“Can’t you just go ahead and give me the Telecaster for the sale price?” Maybe she can see the answer rising in Taj’s eyes as though poured from a pitcher filled with refusal, because she quickly continues, “can you just like get the manager? I mean, unless you’re the manager. Are you the manager?”

“I’ll get the manager.”

“Her gumma get the mamagher,” she explains to her daughter, tossing her head side to side and sweeping her hai r back and forth in the child’s face, inflating her voice like a balloon, showing Taj what motherhood demands, “the prutty gurl gumma get the mean mamagher, yes hur is …”

Taj’s exit to the stockroom is a glum mortified scurry. She can easily picture Rana unselfconsciously shaking and rattling his own face down into the stunned face of a baby, but she herself could not pull it off, could not engage in such antics – the baby would never be convinced by her performance. Then she tries to visualize herself as a baby, tries to clothe herself in the transparent silk of vulnerability and dependency that accessorizes infancy. She simply can’t imagine being helpless and unable to protect herself, unable to survive on her own. She tries to walk the ledge of that thought to see where it takes her and it crumbles beneath her feet, plunges her over an edge; she falls as a baby would fall if cradling arms swung open, arms like the flaps of a trapdoor.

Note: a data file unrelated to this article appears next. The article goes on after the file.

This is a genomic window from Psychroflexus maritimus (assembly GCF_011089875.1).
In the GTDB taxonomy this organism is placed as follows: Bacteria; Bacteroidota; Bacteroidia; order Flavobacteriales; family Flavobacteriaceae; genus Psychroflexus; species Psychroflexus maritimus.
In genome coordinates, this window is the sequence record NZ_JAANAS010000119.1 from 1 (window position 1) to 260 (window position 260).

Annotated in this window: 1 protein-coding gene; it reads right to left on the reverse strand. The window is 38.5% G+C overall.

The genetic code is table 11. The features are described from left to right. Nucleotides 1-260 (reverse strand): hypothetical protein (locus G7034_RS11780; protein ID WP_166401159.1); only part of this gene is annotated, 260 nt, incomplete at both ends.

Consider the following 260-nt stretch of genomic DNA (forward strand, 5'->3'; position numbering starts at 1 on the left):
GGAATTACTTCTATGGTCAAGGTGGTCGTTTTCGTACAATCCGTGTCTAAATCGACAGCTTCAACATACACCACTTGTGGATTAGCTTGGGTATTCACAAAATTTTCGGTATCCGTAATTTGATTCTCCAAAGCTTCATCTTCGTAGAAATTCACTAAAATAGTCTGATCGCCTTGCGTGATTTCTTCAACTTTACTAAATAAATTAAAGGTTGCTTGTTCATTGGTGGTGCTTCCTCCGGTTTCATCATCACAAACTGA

“What’s up?” the manager-in-training asks when she walks in. He’s busy removing packages of Hannabach 725 Golden Classic Guitar Strings from a box and only glances at Taj. Six months ago when she began working at Riff-Ready she took note of Rick’s developing managerial style – hands-off, uninvolved, lethargic – and concluded she wouldn’t judge him because of it. Often he disappears into the stockroom for long periods, and when he reappears to walk the floor he does so wrapped inside his private preoccupations as in a shawl, a cape, a cowl, bowed beneath some drape of pressure or weave of weight. Taj imagines that if Rick were older his attitude might present a problem for some customers, but in his early twenties, baby-faced, his manner is not inconsistent with the demeanor of disengagement displayed by males still relatively new to post-adolescence; she still sees traces of the sixteen-year-old Rana lingering in the twenty-two –year-old version. She would guess that Rick’s detachment is probably expected, well tolerated by older customers, parents buying expensive amps and guitars to make their kids – mostly sons, though some daughters – tractable or happy in the intense but ephemeral way accorded by the possession of nonessential material goods.

“The customer out there wants to speak with you.”

Now he looks up, terror leaping across his face. “For what?”

“She wants you to apply the sales price for the Stratocaster to the Telecaster.”

“Why can’t I ever get through one day here without some customer creating a bunch of problems? Is that too much to ask?” he says in a tone of deep anguish. “Why can’t they just come in and buy their shit and leave without all the drama?”

Taj shrugs. “Where’s the challenge in that?”

“Just tell her the manager’s not here.”

“Your father wouldn’t go for that,” she reminds him. Rick’s father, the owner of Riff-Ready, a cranky older man perpetually on the cusp of retirement, remains unreasonably eager to hand his son the keys to his financial kingdom, but Rick, thronged by the quiet mob of his manufactured anguish, exudes the chill of subzero interest in running the family business.

“I can’t, Rick. I have class in an hour. One minute, I’m officially off the clock.”

“Taj,” he pleads, wringing his hands.